Biochemical Characterization of Anopheles gambiae SRPN6, a Malaria Parasite Invasion Marker in Mosquitoes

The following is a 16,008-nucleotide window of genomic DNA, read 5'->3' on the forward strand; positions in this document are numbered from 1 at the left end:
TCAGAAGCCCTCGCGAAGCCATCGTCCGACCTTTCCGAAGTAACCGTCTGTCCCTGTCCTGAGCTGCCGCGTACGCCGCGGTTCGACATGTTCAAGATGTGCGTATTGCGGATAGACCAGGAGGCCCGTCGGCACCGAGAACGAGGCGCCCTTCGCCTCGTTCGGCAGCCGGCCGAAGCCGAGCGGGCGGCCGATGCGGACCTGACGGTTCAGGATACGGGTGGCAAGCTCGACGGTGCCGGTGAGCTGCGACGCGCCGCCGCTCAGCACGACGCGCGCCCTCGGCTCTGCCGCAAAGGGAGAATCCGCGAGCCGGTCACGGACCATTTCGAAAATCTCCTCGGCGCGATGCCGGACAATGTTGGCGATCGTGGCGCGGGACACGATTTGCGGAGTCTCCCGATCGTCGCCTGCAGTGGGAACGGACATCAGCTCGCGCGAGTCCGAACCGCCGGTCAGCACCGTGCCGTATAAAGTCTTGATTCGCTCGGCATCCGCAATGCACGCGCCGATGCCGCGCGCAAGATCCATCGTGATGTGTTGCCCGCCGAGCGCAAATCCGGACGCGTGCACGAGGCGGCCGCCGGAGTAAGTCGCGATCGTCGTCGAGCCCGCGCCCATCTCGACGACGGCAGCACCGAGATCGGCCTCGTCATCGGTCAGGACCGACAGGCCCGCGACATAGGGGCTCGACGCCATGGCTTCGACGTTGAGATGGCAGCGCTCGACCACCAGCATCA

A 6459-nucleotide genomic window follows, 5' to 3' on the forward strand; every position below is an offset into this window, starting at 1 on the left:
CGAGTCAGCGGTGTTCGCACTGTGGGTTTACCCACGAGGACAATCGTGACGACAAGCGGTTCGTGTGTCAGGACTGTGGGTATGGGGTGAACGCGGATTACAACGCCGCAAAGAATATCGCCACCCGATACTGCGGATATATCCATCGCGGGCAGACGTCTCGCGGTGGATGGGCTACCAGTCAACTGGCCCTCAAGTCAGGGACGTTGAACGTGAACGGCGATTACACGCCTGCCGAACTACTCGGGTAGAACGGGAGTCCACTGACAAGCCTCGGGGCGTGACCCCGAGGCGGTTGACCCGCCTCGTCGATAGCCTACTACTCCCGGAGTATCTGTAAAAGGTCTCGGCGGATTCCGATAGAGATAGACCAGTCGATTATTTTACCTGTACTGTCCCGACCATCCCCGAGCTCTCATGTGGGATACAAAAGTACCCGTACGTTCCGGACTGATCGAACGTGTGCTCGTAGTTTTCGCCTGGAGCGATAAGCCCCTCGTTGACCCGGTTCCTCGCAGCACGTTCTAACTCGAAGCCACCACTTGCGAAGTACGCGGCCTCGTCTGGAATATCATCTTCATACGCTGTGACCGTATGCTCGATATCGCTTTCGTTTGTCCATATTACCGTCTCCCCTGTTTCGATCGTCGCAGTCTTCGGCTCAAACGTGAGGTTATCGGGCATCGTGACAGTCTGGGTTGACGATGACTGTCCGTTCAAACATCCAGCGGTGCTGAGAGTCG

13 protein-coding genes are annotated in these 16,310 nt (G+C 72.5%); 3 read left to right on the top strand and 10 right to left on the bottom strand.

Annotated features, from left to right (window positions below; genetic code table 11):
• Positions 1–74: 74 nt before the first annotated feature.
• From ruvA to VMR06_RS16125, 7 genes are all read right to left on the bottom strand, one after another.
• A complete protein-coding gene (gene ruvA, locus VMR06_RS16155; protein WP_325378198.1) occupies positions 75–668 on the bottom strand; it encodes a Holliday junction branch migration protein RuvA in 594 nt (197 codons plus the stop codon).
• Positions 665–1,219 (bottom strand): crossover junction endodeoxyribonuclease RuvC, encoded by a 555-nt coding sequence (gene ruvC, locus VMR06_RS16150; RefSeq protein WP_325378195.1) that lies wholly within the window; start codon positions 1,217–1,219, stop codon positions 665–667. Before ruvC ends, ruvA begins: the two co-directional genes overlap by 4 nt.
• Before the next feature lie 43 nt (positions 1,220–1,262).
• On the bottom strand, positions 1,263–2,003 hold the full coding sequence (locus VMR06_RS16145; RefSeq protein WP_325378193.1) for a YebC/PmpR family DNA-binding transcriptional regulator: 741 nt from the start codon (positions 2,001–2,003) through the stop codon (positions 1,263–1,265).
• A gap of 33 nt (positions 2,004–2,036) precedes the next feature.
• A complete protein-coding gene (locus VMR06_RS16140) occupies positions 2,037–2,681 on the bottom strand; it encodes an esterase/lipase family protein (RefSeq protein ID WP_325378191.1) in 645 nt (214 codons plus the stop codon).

Serine proteinase inhibitors of the serpin family are well known as negative regulators of hemostasis, thrombolysis and innate immune responses. Additionally, non-inhibitory serpins serve functions as chaperones, hormone transporters, or anti-angiogenic factors. In the African malaria mosquito, Anopheles gambiae s.s., at least three serpins (SRPNs) are implicated in the innate immune response against malaria parasites. Based on reverse genetic and cell biological analyses, AgSRPN6 limits parasite numbers and transmission and has been postulated to control melanization and complement function in mosquitoes. This study aimed to characterize AgSRPN6 biophysically and determine its biochemical mode of action. The structure model of AgSRPN6, as predicted by I-Tasser showed the protein in the native serpin fold, with three central β-sheets, nine surrounding α-helices, and a protruding reactive center loop. This structure is in agreement with biophysical and functional data obtained from recombinant (r) AgSRPN6, produced in Escherichia coli. The physical properties of purified rAgSRPN6 were investigated by means of analytical ultracentrifugation, circular dichroism, and differential scanning calorimetry tools. The recombinant protein exists predominantly as a monomer in solution, is composed of a mixture of α-helices and β-sheets, and has a mid-point unfolding temperature of 56°C. Recombinant AgSRPN6 strongly inhibited porcine pancreatic kallikrein and to a lesser extent bovine pancreatic trypsin in vitro. Furthermore, rAgSRPN6 formed inhibitory, SDS-stable, higher molecular weight complexes with prophenoloxidase-activating proteinase (PAP)1, PAP3, and Hemolymph protein (HP)6, which are required for melanization in the lepidopteran model organism, Manduca sexta. Taken together, our results strongly suggest that AgSRPN6 takes on a native serpin fold and is an inhibitor of trypsin-like serine proteinases.